The Myth of Medication in Mental Health Treatment
Why taking medication for depression, trauma or even addictions is not effective
The Myth About Medication In Mental Health Treatment
Many different prescription medications are used in mental health treatment. These medications are highly effective for some people, work in a limited way for others, and sometimes have no effect on a small percentage of the diagnosed population.
However, regardless of the specific medication there are some issues that are important for people seeking treatment of addictions, eating disorders, compulsive behaviours or other mental health issues to understand.
Medication for Medical Issues vs. Mental Health Issues
Medication for mental health issues and medical issues function very differently in the body. Most medications for mental health issues work on the chemicals in the brain to bring about the desired change.
This change could be to boost production of a specific chemical, often one of the neurotransmitters that are responsible for positive feelings. There are also medications that prevent the reuptake of those chemicals or neurotransmitters, also boosting the total levels available in the brain. Other medications may work to either inhibit or boost the specific functioning of different brain chemicals.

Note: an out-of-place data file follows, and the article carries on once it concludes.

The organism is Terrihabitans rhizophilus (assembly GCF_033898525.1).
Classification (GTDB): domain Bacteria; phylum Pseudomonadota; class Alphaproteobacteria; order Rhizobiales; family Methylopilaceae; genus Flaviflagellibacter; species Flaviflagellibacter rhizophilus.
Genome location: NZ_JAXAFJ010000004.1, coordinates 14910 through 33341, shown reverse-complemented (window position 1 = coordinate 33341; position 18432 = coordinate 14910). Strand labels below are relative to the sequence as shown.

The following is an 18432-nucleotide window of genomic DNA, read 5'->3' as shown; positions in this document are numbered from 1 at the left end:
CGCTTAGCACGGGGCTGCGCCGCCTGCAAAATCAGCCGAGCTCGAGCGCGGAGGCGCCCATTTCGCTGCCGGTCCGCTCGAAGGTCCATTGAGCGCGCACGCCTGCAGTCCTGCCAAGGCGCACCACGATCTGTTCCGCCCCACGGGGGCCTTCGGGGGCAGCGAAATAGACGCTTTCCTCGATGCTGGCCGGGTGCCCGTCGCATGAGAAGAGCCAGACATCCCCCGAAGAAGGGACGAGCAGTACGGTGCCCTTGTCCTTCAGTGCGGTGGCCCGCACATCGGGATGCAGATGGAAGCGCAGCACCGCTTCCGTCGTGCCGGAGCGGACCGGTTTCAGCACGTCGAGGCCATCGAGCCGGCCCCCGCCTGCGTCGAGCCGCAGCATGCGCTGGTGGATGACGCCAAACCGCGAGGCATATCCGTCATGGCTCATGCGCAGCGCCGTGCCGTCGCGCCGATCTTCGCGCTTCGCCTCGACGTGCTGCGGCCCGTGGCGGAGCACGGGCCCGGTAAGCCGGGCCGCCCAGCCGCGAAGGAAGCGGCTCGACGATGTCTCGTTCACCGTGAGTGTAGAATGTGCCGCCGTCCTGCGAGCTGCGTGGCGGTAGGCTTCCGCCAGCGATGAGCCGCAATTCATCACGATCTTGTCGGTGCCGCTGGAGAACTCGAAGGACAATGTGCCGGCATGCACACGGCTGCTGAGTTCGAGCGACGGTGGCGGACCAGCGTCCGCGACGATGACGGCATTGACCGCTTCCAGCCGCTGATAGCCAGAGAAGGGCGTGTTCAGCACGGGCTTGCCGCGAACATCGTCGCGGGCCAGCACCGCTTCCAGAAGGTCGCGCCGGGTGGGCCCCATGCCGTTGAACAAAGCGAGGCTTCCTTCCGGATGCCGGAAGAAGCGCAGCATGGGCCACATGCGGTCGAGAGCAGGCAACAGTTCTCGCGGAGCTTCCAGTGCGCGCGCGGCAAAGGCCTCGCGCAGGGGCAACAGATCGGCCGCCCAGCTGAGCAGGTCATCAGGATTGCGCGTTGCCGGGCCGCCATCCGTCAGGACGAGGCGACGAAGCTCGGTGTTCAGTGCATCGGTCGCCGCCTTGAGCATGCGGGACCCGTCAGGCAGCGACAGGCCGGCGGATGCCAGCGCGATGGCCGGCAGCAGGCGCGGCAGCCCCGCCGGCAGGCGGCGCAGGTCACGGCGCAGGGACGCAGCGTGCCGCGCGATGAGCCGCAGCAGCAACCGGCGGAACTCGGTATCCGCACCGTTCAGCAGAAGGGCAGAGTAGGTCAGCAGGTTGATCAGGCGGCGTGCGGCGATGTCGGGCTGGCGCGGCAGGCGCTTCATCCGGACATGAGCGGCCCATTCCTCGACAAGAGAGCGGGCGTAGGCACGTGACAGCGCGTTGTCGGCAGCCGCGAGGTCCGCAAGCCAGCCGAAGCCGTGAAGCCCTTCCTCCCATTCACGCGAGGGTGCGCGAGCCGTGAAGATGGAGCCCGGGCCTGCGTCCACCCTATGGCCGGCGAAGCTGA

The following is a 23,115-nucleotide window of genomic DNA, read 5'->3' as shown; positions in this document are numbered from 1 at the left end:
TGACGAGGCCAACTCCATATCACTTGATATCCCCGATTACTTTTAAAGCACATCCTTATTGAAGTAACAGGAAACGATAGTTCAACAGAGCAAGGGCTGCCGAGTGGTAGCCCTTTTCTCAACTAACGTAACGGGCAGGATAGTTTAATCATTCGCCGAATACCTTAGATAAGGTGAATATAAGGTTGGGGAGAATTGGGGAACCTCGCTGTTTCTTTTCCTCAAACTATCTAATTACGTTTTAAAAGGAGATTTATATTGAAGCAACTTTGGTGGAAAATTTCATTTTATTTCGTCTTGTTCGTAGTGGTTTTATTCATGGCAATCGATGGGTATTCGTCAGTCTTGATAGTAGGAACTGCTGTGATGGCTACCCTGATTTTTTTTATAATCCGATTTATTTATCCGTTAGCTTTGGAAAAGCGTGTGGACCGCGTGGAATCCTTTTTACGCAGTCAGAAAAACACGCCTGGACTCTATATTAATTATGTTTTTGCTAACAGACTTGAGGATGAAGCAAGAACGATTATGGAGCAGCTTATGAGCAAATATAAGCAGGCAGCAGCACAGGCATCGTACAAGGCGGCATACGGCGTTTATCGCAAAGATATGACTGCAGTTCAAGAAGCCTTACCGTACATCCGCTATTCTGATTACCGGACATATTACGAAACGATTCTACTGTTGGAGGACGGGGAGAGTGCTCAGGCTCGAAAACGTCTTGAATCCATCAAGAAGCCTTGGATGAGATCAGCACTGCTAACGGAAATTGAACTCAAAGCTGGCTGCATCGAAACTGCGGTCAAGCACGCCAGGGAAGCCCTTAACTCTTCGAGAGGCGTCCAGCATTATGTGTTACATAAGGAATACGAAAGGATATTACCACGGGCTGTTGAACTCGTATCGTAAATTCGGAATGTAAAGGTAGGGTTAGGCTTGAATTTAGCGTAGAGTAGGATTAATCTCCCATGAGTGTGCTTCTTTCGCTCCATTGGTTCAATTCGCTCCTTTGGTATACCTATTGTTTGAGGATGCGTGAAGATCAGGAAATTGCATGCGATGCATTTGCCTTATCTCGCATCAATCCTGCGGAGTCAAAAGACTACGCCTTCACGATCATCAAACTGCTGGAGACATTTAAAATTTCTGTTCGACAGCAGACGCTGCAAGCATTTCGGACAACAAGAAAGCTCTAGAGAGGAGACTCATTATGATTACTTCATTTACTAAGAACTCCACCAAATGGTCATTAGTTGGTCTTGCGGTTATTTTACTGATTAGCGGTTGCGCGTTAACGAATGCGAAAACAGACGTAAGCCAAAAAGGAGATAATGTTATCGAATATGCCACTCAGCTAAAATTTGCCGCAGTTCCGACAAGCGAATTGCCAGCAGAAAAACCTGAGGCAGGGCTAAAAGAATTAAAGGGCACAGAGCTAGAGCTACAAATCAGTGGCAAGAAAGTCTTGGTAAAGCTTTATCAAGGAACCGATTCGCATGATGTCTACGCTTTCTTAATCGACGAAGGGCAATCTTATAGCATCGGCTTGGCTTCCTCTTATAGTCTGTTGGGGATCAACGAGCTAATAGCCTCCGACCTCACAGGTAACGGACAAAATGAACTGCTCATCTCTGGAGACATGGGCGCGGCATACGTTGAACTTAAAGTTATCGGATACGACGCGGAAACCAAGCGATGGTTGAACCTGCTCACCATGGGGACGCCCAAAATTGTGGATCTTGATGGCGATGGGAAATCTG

By contrast, medications for medical issues work on specific systems in the body. Pain medications work with the nerves and the central nervous system, anti-inflammatories respond to areas of inflammation, and antibiotics attack infections.
This difference has implications for treatment. If you have a respiratory infection, you have specific symptoms such as coughing, sneezing and a runny nose. When you take the antibiotic, it kills the bacteria causing the problem and the symptoms stop.
However, with a prescription for a mental health condition the medication balances the chemicals in the brain; but the thoughts and the behaviours, the symptoms of the condition, are still present.
This is why simply taking medication for depression, anxiety, trauma, bi-polar disorder or even addictions is not effective. It only addresses the brain chemistry component of the condition, not the underlying mental health issues that are driving the behaviour.
Using medication in mental health treatment - in conjunction with psychotherapy or counselling - is an important consideration. This provides the patient with the ability to have any imbalance in the brain addressed, providing optimal effectiveness for therapy or counselling.
However it is important to recognise that prescribed medications are often not necessary, or are only used for short periods of time during treatment. For some mental health conditions, longer term use may be indicated, and this will be a decision based on several factors that are unique to each patient.